Forman, Freedman and Seitz, Circuit Judges.
The appellant, Quad Tool and Dye Co. (hereinafter Quad), a New Jersey corporation, was sued in the United States District Court for the District of New Jersey by the original plaintiff, Victor A. Peralta, a Pennsylvania resident, who alleged that he was injured as a result of a defect in a machine sold to his employer through Quad. Quad served, by certified mail, a third-party complaint against the appellee, Alva Allen Industries, a Missouri corporation, charging it with negligent design of the machine and seeking indemnity and contribution in the event of a verdict against it as original defendant. The plaintiff then joined Alva Allen as a co-defendant by amended complaint served similarly.
On a motion by Alva Allen, the District Court ordered that the service of process effected upon it under the New Jersey "long-arm" statute, New Jersey R.R. 4:4-4(d), be quashed on the ground that Alva Allen had insufficient contacts with the State of New Jersey and thus the service was not consonant with due process of law. The present appeal is from this order.
Neither party raised any objection to the jurisdiction of this court; both, indeed, urged in oral argument that the matter be resolved now. Commitment, however, to rules regulating the efficient allocation of judicial resources requires a determination whether the adjudication of the District Court is properly before us. Flegenheimer v. Manitoba Sugar Co., Ltd., 182 F.2d 742 (2 Cir. 1950). We think it is not.
While an order quashing service of process is ordinarily appealable, Edwin Raphael Co. v. Maharam Fabrics Corp., 283 F.2d 310 (7 Cir. 1960); 6 Moore, Federal Practice § 54.12 (1965), where, as here, it occurs during the course of multiparty litigation, the balance between piecemeal review and expeditious resolution of civil disputes is struck by making the appealability of the adjudication depend upon discretionary determinations of the District Court, as provided by Rule 54(b) of the Federal Rules of Civil Procedure, as follows:
"(b) Judgment Upon Multiple Claims or Involving Multiple Parties. When more than one claim for relief is presented in an action, whether as a claim, counterclaim, cross-claim, or third-party claim, or when multiple parties are involved, the court may direct the entry of a final judgment as to one or more but fewer than all of the claims or parties only upon an express determination that there is no just reason for delay and upon an express direction for entry of judgment. In the absence of such determination and direction, any order or other form of decision, however designated, which adjudicates fewer than all the claims or the rights and liabilities of fewer than all the parties shall not terminate the action as to any of the claims or parties, and the order or other form of decision is subject to revision at any time before the entry of judgment adjudicating all the claims and the rights and liabilities of all the parties."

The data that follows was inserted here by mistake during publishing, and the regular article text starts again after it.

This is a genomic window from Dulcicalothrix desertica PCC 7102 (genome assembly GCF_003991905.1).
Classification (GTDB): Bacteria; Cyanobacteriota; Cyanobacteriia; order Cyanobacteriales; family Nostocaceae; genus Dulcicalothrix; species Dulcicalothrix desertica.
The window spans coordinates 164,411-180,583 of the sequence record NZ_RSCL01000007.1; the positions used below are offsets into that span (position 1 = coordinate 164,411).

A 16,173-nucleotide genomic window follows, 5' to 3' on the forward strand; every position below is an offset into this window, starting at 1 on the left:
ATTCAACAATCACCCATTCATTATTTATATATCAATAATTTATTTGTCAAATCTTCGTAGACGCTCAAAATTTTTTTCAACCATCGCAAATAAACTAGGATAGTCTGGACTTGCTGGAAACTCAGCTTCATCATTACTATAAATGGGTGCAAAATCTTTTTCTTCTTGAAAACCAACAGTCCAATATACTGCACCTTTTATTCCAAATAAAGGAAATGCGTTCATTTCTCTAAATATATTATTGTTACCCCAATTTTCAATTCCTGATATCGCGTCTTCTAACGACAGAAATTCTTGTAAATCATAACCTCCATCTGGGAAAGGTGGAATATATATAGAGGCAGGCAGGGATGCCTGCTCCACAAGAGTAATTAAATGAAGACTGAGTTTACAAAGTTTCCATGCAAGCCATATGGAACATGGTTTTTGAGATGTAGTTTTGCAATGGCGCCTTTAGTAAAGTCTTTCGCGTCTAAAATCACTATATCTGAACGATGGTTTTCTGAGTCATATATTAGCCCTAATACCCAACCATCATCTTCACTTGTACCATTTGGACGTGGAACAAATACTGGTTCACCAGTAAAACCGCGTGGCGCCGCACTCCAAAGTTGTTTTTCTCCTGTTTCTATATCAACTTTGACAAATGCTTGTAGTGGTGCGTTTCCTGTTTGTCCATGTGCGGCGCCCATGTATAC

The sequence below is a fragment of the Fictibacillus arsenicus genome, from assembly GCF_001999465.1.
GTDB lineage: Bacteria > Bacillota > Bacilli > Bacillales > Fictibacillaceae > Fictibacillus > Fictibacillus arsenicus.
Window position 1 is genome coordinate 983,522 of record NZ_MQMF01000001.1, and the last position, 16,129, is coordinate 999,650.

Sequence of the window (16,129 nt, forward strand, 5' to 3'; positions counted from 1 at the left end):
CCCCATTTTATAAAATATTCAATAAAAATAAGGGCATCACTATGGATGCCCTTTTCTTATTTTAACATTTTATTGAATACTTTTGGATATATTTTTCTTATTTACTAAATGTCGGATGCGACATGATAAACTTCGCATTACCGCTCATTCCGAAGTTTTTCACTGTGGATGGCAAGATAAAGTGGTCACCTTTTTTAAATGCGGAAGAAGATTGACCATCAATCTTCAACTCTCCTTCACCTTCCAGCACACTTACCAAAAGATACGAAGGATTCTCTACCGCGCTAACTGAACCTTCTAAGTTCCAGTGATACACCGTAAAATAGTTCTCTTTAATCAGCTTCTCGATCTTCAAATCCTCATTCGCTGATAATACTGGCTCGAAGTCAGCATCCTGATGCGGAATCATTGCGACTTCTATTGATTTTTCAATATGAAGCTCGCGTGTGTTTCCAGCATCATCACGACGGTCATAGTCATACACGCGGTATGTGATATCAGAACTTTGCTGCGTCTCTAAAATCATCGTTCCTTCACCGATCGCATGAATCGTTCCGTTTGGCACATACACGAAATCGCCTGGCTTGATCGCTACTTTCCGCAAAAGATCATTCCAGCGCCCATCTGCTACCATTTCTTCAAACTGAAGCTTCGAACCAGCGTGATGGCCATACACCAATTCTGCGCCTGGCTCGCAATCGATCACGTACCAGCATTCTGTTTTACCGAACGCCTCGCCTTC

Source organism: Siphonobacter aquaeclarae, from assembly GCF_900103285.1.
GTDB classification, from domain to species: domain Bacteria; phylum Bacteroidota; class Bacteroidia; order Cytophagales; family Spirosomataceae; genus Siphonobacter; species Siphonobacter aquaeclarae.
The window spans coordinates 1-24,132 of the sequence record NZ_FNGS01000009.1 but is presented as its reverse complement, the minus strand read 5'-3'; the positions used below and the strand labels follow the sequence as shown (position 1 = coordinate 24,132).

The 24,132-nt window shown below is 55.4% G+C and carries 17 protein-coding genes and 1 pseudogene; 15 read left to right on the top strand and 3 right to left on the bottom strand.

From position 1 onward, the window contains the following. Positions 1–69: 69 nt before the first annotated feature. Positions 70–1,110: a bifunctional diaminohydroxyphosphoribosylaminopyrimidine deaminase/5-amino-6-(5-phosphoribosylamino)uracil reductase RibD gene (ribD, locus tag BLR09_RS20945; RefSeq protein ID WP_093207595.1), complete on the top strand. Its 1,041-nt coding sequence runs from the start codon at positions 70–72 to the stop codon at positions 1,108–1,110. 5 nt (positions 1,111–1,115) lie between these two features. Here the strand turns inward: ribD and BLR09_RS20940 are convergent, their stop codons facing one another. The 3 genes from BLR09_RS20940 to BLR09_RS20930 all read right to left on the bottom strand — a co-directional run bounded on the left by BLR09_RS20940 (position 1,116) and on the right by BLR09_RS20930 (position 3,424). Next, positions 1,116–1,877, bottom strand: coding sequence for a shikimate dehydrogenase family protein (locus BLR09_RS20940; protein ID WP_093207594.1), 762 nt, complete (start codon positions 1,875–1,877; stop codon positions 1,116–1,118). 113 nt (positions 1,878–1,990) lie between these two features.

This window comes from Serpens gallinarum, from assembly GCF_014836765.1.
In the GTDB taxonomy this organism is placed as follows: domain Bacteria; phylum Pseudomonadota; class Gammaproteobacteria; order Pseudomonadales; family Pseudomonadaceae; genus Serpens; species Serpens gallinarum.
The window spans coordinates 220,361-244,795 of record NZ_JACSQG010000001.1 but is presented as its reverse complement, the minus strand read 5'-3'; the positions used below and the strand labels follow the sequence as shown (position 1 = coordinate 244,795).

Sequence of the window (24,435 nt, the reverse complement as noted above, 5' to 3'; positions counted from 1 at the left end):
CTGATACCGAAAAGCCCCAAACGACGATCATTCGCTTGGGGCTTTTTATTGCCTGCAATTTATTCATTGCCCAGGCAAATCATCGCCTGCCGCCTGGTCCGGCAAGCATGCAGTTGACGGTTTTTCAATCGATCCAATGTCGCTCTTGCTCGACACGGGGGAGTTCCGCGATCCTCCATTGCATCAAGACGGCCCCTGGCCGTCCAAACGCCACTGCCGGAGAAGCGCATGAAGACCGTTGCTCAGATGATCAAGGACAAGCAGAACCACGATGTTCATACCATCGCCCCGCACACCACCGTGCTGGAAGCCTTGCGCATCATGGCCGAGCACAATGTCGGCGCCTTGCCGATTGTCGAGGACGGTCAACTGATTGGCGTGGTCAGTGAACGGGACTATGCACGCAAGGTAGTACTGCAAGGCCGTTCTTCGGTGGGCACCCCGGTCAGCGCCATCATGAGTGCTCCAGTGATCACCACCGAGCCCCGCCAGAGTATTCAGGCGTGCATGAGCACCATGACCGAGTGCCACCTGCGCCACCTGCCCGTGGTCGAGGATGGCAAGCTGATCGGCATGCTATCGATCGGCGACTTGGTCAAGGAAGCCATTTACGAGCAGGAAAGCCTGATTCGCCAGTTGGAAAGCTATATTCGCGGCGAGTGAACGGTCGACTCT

See 6 Moore, Federal Practice § 54.27 (1965). In the absence of express determinations by the District Court in this case that there is no just reason for delay and an express direction to enter judgment, this court has no jurisdiction to consider the merits of the appeal. Partin v. Hassan Motors, Inc., 363 F.2d 104 (6 Cir. 1966) (per curiam); Schnur & Cohan, Inc. v. McDonald, 328 F.2d 103 (4 Cir. 1964) (per curiam); Norte & Co. v. Defiance Industries, Inc., 319 F.2d 336 (2 Cir. 1963). See Boer v. Borg-Warner Corp., 364 F.2d 907 (3 Cir. 1966) (per curiam); RePass v. Vreeland, 357 F.2d 801 (3 Cir. 1966); Thompson v. Trent Maritime Co., Ltd., 343 F.2d 200 (3 Cir. 1965); Gilpin v. Sherr, 328 F.2d 884 (3 Cir. 1964) (per curiam); Funkhouser v. City of Newark, 312 F.2d 383 (3 Cir. 1963).
No such action having been taken by the District Court, the appeal will be dismissed without prejudice to the right of the appellant to apply to the District Court for such a determination and direction under the conditions set forth in the opinion of this court in Boer v. Borg-Warner Corp., supra.
The appeal will be dismissed for lack of jurisdiction and the action will be remanded to the United States District Court for the District of New Jersey.